LONDON, July 6 (Reuters) – Britain’s decision to go to war with Iraq in 2003 had a “far from satisfactory” legal basis and ex-Prime Minister Tony Blair’s case for military action was over-hyped, a long-awaited inquiry into the conflict concluded on Wednesday.
The intelligence about Iraq’s alleged weapons of mass destruction which Blair used to justify joining the U.S.-led invasion, which led to the removal of Saddam Hussein and the deaths of 179 British soldiers, was flawed but went unchallenged, inquiry chairman John Chilcot said.
There was no imminent threat from Saddam in March 2003 and the chaos in Iraq and the region which followed should also have been foreseen, he added.
“The inquiry has not expressed a view on whether military action was legal,” Chilcot told reporters and relatives of some of the soldiers killed in Iraq. “We have, however, concluded that the circumstances in which it was decided that there was a legal basis for military action were far from satisfactory.”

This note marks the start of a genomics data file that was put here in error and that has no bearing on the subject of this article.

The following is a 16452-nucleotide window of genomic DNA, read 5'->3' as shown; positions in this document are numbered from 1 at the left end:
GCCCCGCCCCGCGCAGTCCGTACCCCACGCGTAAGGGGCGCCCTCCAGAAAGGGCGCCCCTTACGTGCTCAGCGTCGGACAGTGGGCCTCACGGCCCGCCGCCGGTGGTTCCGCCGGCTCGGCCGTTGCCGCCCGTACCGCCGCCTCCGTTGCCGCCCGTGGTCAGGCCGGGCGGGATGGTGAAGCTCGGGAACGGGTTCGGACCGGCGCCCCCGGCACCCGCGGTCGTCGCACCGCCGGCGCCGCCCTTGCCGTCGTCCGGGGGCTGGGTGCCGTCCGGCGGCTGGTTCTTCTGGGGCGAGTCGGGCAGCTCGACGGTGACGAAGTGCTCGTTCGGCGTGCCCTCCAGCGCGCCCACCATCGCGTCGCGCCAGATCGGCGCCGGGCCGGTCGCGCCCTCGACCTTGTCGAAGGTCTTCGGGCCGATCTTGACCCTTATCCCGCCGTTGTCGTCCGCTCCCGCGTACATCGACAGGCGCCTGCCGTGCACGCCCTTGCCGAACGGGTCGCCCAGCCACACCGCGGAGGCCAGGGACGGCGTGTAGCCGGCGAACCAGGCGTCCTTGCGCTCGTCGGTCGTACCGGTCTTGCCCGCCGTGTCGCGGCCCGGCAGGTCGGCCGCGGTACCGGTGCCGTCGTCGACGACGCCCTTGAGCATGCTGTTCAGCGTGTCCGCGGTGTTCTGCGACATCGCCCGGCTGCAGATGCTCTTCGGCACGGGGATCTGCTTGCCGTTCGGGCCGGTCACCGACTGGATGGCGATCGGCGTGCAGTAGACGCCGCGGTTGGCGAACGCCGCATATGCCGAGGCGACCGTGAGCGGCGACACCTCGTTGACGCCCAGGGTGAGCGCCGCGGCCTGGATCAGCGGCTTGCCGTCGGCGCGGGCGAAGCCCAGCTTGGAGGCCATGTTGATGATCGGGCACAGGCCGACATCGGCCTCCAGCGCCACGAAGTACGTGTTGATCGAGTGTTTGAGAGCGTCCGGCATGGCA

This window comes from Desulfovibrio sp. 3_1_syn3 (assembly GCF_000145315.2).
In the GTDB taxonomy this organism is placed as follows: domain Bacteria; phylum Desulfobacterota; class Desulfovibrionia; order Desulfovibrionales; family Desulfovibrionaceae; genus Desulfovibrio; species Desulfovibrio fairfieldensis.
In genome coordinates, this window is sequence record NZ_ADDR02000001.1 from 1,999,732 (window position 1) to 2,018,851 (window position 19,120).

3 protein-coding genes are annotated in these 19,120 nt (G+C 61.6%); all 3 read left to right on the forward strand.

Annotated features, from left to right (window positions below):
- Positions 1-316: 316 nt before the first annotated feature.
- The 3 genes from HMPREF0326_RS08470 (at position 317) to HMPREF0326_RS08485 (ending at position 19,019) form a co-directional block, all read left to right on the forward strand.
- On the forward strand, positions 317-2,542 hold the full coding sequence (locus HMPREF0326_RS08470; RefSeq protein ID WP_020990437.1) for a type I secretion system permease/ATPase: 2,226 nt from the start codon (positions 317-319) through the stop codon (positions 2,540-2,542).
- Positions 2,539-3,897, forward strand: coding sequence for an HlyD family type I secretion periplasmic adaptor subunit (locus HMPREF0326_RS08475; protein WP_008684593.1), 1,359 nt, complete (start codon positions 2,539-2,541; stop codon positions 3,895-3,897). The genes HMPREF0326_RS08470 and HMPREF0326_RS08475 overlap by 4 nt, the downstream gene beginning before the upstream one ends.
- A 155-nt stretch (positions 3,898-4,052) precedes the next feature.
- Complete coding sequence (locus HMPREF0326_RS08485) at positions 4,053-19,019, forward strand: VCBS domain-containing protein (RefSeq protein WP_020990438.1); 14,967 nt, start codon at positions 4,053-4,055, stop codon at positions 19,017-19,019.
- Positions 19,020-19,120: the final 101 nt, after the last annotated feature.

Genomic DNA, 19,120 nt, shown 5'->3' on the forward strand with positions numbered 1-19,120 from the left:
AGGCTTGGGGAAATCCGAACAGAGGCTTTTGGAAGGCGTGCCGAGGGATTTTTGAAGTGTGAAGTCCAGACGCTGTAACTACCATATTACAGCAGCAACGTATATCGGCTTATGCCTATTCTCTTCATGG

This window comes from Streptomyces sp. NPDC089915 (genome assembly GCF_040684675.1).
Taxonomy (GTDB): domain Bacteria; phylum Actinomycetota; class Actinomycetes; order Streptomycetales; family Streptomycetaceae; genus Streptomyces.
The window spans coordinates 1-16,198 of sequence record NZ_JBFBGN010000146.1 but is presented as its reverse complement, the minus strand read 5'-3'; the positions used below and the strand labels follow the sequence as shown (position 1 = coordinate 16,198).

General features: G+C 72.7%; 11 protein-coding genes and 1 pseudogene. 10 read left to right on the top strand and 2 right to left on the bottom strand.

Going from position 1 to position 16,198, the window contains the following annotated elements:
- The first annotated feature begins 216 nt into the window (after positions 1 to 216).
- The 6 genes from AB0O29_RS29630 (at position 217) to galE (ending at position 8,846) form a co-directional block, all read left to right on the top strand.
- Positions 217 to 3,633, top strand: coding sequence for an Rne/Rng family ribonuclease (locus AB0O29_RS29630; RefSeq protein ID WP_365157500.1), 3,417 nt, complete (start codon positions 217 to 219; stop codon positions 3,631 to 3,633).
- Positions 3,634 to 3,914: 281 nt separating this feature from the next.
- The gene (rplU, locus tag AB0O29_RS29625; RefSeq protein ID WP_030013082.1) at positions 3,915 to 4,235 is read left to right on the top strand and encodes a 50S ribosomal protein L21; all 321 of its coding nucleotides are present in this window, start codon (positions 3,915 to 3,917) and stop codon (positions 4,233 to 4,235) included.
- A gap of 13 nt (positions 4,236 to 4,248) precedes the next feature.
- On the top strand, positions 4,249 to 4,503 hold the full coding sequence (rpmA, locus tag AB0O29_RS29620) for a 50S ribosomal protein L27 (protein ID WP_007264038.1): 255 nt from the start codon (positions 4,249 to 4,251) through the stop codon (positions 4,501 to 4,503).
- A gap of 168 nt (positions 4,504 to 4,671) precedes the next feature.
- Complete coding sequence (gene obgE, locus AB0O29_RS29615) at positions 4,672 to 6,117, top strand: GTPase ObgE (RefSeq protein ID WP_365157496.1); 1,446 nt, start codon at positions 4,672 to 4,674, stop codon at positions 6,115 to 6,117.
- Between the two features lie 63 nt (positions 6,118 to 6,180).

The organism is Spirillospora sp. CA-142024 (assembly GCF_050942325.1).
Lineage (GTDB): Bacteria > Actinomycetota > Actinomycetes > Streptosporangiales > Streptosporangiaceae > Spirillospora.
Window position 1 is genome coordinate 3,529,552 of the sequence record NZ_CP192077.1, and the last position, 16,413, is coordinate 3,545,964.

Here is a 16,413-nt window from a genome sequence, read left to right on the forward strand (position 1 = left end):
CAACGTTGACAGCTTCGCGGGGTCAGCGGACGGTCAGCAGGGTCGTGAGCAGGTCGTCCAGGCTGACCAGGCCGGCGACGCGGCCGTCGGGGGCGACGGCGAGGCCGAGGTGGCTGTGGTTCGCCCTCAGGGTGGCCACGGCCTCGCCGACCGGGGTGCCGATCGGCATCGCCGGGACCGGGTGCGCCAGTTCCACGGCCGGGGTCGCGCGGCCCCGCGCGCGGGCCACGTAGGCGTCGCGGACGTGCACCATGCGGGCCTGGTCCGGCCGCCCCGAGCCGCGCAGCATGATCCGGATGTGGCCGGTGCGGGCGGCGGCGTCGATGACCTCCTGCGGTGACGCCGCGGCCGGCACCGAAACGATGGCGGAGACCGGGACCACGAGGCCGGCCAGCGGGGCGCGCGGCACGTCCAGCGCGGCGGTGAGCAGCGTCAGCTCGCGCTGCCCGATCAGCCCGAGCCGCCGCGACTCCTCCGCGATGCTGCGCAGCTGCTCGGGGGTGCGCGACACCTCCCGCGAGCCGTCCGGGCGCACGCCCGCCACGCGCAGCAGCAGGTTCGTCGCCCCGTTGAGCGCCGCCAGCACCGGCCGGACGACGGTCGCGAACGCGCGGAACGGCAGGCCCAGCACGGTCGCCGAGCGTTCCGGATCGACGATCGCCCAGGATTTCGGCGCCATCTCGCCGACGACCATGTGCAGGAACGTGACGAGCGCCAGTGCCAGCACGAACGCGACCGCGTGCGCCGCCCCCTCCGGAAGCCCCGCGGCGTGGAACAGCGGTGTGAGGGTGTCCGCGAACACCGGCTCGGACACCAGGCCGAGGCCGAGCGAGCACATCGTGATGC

Blair’s statement to parliament in 2002 about the risk posed by Iraq’s alleged weapons of mass destruction and an intelligence dossier to the public that accompanied it were presented with a “certainty that was not justified”, he said.
Chilcot outlined a catalogue of failures made in the run-up to and aftermath of the war.
He said days before the invasion, Blair had been asked by the government’s top lawyer to confirm Iraq had committed breaches of a United Nations Security Council resolution, which would justify war.
Blair said such breaches had been committed but Chilcot said: “The precise basis on which Mr Blair made that decision is not clear.”
He also said Blair changed his case for war from focusing on Iraq’s “vast stocks” of illegal weapons to Saddam having the intent to obtain such weapons and being in breach of UN resolutions.